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storm_pilot
09-16-2004, 09:06 PM
Here's a bit of a technical question.

I was pouring over my new Northland fuselage print and on the lower longeron about halfway back it shows a splice with a tube liner installed. The material thickness and diameter is the same on both sides fore and aft, then rosette welded to the insert.

Why cut a perfectly good piece of tubing just to splice it back together again? Is it stronger with the insert there and if so then why is that area induced to greater structural loads?

Off topic. My first shipment of tubing should be arriving in the next few days. All preparations done and tools have been aquired. Soon I will finally be starting on what I have been dreaming of doing for about 10 years now. Can't wait!!!!

Jer

cobblemaster
09-16-2004, 09:26 PM
I think it was because you couldnt buy the tubing long enough to go the entire length of the fuselage.

storm_pilot
09-16-2004, 09:35 PM
I thought that at first too but then realized that the top longeron runs the entire length of the fuselage seamless.

Steve Pierce
09-16-2004, 10:13 PM
The Short Wing Pipers are the same way and their fuselages are a lot shorter.

Rob
09-16-2004, 10:19 PM
storm_pilot, better look at the CD again, I'm not 100% certain but as I recall the top longerons break at the door posts on both sides. This is far short of the entire fuselage...

As to the original question, here's a fairly un-educated guess.... as a framer I order lumber based on lengths but not neccasarily total lenghts. Cut-off ( when in mass production ) can be a huge factor as well. The sleeve in question occurs almost precisely 10' off the tail. My guess would be that this tube was purchased in 20' sticks making the cut-off almost nil.... hence minimum waste. The front half ( to the gear leg cluster ) is approx. 4' .....5 more of these can be cut from another stick with almost no waste again...

Of course If I were an engineer rather than a Framer I would go with the strength / load factor theory :o :drinking:

Rob
09-16-2004, 10:22 PM
Steve, you posted while I was in "slow type"....and your post kinda shoots the sh*t out of my theory...lol...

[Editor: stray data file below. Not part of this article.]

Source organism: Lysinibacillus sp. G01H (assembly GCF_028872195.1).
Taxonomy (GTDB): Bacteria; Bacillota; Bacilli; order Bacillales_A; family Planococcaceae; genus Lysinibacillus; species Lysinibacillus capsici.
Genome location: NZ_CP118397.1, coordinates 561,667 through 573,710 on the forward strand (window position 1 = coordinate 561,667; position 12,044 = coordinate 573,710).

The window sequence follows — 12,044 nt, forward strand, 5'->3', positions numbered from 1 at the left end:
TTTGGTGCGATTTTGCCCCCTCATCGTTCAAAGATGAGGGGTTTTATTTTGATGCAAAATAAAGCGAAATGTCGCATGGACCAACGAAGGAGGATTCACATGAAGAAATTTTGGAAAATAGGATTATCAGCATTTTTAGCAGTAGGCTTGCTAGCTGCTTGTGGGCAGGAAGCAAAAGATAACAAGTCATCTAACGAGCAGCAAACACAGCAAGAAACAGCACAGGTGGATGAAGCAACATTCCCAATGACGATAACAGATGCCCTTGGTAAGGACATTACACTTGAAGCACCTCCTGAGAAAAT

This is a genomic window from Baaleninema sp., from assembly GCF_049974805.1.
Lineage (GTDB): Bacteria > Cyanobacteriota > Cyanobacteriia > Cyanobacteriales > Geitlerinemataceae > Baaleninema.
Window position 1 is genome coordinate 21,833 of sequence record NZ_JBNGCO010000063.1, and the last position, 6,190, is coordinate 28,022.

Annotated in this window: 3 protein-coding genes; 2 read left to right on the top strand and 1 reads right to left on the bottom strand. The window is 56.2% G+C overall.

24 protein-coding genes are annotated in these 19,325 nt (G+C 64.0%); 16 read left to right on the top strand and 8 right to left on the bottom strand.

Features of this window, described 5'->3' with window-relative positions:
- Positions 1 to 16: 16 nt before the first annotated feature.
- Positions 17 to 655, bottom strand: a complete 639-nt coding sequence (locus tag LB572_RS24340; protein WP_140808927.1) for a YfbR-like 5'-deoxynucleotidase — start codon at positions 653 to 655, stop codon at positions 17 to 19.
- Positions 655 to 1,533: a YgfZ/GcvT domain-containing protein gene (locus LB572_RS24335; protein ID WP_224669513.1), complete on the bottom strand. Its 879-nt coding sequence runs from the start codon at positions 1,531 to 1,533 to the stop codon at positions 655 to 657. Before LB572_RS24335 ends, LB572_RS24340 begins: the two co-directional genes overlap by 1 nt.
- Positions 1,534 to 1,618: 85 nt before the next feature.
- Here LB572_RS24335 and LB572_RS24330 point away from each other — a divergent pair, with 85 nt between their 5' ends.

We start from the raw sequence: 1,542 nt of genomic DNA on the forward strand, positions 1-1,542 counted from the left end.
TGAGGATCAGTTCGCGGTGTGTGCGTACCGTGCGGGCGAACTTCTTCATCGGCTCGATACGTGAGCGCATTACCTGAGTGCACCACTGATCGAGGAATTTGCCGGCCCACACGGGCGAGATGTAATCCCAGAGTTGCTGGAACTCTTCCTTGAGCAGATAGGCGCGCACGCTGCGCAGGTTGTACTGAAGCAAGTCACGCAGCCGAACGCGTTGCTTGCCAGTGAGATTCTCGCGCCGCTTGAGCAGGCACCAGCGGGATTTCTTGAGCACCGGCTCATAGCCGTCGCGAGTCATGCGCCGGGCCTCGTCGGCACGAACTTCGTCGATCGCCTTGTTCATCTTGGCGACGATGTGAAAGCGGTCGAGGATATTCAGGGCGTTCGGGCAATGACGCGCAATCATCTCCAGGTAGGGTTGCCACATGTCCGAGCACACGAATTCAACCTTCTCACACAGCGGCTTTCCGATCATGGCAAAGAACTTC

jr.hammack
09-16-2004, 10:23 PM
all the cubs i can recall had the splice you are refering to also.the present pa-18 i just uncovered dose also,i have been told in the past it is a factory splice.univair and airframes inc. build their long tail sections to be spliced at that point i belive.
clyde smith is holding one his work shops at univair @ denver on sept. 24-26,try to remember to ask him about it.

jr.

storm_pilot
09-16-2004, 10:49 PM
%$#%$%##%!!!!

I spent a lot extra to have the tubes shipped in 20ft lenghts. Ratts!!!

ksecub
09-17-2004, 12:53 AM
I was told a long time ago that the splice was to transition from 4130 to 1020 steel in an effort to reduce costs.

cubunltd
09-17-2004, 08:33 AM
ksecub is correct. The splice is to transition from 4130 to 1020 mild steel. If you are building from scratch, then you can make that 1 piece. there is no need for that splice in that case.

storm_pilot
09-17-2004, 08:57 AM
I am building from scratch and since I already have the lengths of tubing I will probably omit the splice unless I hear of a good reason not too.

cubunltd
09-17-2004, 09:09 AM
Stormpilot, Go for it. there is no good reason for that splice other than what ksecub said.
cubsunlimited@verizon.net

RYAN_WINGS
09-17-2004, 10:08 AM
I made my lower longeron out of one piece too and omitted that insert splice tube.
Do not forget the inserts that go all the way in the end near the tailpost though! those are structural.

storm_pilot
09-17-2004, 11:17 AM
roger that!

Thanks everyone. I'll keep you posted as to my progress.